A decent year for some threatened whales

A decent year for some threatened whales

One whale story begets another, I suppose. Researching another story this week on humpbacks, I called up Dr. Lance Barrett-Lennard at the Vancouver Aquarium. He’s a scientist with a gift for speaking clearly, and he studies marine mammals on our coast. He’s also the co-chair of the Killer Whale Recovery Team organized by Fisheries and Oceans Canada. I asked him about the killer whales he studies — the Northern Resident population, which can be seen in the Johnstone Strait area and further north during the summer. Last year, he had spoken out about that population starving, and described whales swimming for hours before finding fish to eat. (Their preferred food: chinook salmon). This year, what a difference. The central coast runs for chinook were abundant, he told me. So the whales seemed to have enough to eat, and it could be seen in how they act. “That basically means the whales don’t have to be making a living every minute of the day they have time to socialize,” said Barrett-Lennard in an interview on the Aquarium’s research boat, Skana. “When whales are ‘happy,’ we see a lot of social behaviour, they’re a lot like us in that respect,” he said. “We see larger groups, lots of playing, lots of pushing and shoving and jumping and rolling over on their backs.” Take a look at my CBC TV story (vid link) to see killer whales, and learn what other threats they...

The dirt on clean: avoiding antibacterials

With all the talk about swine flu and handwashing, I decided to take questions from parents to an expert in public health, Dr. Bonnie Henry with the B.C. Centre for Disease Control. (CBC story here). Dr. Henry just published a book on preventing disease spread, called Soap and Water & Common Sense, and has been on the front lines of media-messaging around the swine flu virus. The piece of advice that’s yielded the most discussion online, and in our newsroom, is about avoiding antibacterial soaps with ingredients like triclosan. As Dr. Henry noted, they can lead to drug-resistant strains, and do nothing against viruses like the flu. Pros and Antis I’ve seen two camps of reaction: people who are surprised antibacterials are considered harmful, and people who have known that for years and are surprised anyone is surprised. (As a recent post on yoyomama notes, triclosan was one of the chemicals the authors of Slow Death By Rubber Duck loaded their systems with.) Dr. Bonnie Henry says ad campaigns are adding to confusion: People think that having ‘antibacterial’ on it means it’s more healthful and it’s going to protect myself and my family. And they honestly believe that because of the advertising. When in reality it may cause harm, and it’s certainly not needed.” I’m happy to hear a prominent health official talk about this. I’ve long avoided antibacterials, not because I’d researched them carefully, but because past biology-student roommates had ranted about their damaging effects on the environment. It was an easy decision because I’m not remotely germophobic. But it’s nice to see what’s good for human and...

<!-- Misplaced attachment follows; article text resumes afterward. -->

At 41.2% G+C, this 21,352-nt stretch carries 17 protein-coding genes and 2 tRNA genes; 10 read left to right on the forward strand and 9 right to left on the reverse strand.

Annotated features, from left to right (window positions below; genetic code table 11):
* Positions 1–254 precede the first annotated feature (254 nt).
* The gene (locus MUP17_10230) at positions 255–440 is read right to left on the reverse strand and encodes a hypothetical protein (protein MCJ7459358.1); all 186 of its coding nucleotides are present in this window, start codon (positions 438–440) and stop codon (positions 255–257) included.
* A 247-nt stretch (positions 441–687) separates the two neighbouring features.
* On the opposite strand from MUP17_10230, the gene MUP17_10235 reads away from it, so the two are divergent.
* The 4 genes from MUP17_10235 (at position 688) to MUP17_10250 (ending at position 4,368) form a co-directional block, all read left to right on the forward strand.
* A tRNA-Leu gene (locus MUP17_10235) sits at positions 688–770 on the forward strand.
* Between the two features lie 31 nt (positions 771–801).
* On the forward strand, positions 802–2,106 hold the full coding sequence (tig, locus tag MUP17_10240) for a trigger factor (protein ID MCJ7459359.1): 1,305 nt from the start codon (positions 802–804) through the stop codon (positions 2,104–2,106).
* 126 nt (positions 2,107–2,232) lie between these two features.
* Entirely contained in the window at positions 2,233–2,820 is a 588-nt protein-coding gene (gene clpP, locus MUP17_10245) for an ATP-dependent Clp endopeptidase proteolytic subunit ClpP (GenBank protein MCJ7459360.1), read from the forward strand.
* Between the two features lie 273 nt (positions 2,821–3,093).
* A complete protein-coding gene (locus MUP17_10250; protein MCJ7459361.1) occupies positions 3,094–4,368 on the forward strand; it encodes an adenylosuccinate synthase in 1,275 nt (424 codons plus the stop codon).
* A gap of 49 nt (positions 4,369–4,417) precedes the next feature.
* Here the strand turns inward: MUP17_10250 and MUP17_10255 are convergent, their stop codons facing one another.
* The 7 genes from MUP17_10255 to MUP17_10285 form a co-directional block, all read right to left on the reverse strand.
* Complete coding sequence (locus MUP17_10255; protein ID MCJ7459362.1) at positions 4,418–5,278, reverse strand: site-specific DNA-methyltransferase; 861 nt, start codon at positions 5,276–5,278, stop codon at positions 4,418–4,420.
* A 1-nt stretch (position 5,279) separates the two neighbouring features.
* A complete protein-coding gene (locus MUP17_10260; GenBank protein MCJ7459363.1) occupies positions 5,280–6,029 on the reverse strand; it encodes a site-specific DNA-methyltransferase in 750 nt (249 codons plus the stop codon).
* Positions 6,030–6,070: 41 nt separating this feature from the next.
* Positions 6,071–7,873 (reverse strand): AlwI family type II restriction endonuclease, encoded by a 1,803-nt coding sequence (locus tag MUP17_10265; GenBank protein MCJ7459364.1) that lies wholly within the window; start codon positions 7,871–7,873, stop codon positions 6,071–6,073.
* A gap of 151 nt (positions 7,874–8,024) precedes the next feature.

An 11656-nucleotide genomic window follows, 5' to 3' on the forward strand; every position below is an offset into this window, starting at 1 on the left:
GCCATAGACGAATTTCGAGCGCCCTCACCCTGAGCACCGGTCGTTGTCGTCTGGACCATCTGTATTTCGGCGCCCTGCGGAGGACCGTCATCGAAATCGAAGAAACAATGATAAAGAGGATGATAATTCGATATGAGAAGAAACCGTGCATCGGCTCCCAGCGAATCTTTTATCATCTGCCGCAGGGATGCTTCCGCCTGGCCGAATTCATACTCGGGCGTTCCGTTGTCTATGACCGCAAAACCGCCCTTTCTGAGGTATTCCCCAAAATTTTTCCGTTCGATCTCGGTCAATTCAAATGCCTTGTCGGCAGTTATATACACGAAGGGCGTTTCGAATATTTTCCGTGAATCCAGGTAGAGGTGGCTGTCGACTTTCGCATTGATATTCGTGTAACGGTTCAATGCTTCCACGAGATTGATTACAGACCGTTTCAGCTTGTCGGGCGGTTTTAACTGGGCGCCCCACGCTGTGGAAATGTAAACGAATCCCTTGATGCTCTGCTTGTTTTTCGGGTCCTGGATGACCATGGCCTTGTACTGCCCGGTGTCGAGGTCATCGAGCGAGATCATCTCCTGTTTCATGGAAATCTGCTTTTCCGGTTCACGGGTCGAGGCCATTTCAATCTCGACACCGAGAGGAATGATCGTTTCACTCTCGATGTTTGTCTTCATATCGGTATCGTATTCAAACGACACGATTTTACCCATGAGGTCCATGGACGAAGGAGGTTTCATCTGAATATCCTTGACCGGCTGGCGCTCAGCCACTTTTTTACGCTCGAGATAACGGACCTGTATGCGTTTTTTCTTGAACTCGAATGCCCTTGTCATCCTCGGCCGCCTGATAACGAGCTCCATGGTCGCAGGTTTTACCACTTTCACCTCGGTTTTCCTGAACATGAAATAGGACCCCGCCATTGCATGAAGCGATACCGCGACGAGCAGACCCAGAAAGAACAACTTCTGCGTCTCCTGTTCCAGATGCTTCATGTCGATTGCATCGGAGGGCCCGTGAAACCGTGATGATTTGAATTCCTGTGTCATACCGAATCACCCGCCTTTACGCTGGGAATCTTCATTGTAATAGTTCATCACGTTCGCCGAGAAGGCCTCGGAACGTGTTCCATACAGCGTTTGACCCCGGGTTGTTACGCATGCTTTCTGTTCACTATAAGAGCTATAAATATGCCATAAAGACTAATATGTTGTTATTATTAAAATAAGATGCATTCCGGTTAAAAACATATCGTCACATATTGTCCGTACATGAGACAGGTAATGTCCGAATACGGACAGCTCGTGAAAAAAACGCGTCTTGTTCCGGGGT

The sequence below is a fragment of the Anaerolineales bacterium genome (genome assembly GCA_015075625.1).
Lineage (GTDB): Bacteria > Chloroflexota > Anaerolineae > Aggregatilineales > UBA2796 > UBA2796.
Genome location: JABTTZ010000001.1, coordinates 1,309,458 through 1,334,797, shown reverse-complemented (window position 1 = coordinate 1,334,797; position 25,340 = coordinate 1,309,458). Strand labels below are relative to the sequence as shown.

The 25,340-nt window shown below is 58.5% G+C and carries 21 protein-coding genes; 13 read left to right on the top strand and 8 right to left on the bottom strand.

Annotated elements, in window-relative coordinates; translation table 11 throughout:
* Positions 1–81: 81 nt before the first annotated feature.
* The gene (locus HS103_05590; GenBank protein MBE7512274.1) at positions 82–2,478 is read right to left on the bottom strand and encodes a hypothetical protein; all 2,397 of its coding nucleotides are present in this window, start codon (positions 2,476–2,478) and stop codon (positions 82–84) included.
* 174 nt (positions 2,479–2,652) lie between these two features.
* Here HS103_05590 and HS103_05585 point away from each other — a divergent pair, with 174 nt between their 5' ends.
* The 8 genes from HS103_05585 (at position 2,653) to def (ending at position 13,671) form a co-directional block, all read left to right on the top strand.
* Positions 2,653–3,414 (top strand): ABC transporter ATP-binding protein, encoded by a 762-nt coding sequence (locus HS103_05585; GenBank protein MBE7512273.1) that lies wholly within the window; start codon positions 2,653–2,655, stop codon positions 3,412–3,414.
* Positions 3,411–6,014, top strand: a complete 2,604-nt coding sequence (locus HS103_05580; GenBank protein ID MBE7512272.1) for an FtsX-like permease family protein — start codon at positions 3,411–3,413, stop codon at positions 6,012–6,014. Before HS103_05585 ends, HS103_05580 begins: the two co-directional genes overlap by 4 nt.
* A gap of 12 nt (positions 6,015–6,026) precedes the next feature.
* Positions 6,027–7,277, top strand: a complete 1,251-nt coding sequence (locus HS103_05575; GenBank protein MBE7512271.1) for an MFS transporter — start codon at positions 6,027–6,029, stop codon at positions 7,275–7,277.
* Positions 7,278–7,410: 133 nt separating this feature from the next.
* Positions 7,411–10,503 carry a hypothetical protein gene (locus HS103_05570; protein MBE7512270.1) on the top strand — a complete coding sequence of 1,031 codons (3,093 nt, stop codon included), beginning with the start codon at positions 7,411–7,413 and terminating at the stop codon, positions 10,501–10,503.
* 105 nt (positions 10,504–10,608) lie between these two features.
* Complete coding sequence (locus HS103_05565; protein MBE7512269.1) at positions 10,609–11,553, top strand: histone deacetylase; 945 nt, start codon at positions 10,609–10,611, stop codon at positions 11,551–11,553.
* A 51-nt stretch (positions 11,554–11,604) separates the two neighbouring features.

Coming up: Storytelling for scientists

Coming up: Storytelling for scientists

I’m giving a talk next month to a group of health science graduate students, on how to communicate their work in the media. I’m no expert, but I have worked in both worlds, and understand a bit about how they often clash. Both sides have work to do. For example, many (most?) reporters will cover a story about a scientific publication without reading the paper itself (relying instead on the press release). But, since the talk is for a training day for scientists, this advice is for them. As I prepare I’m going to post my ideas here. Some working titles: An introduction to the other side Know what your story isn’t Be the one to make it simple Stay human Have confidence in what you know What does all that mean? I’ll flesh out each point and post it in coming...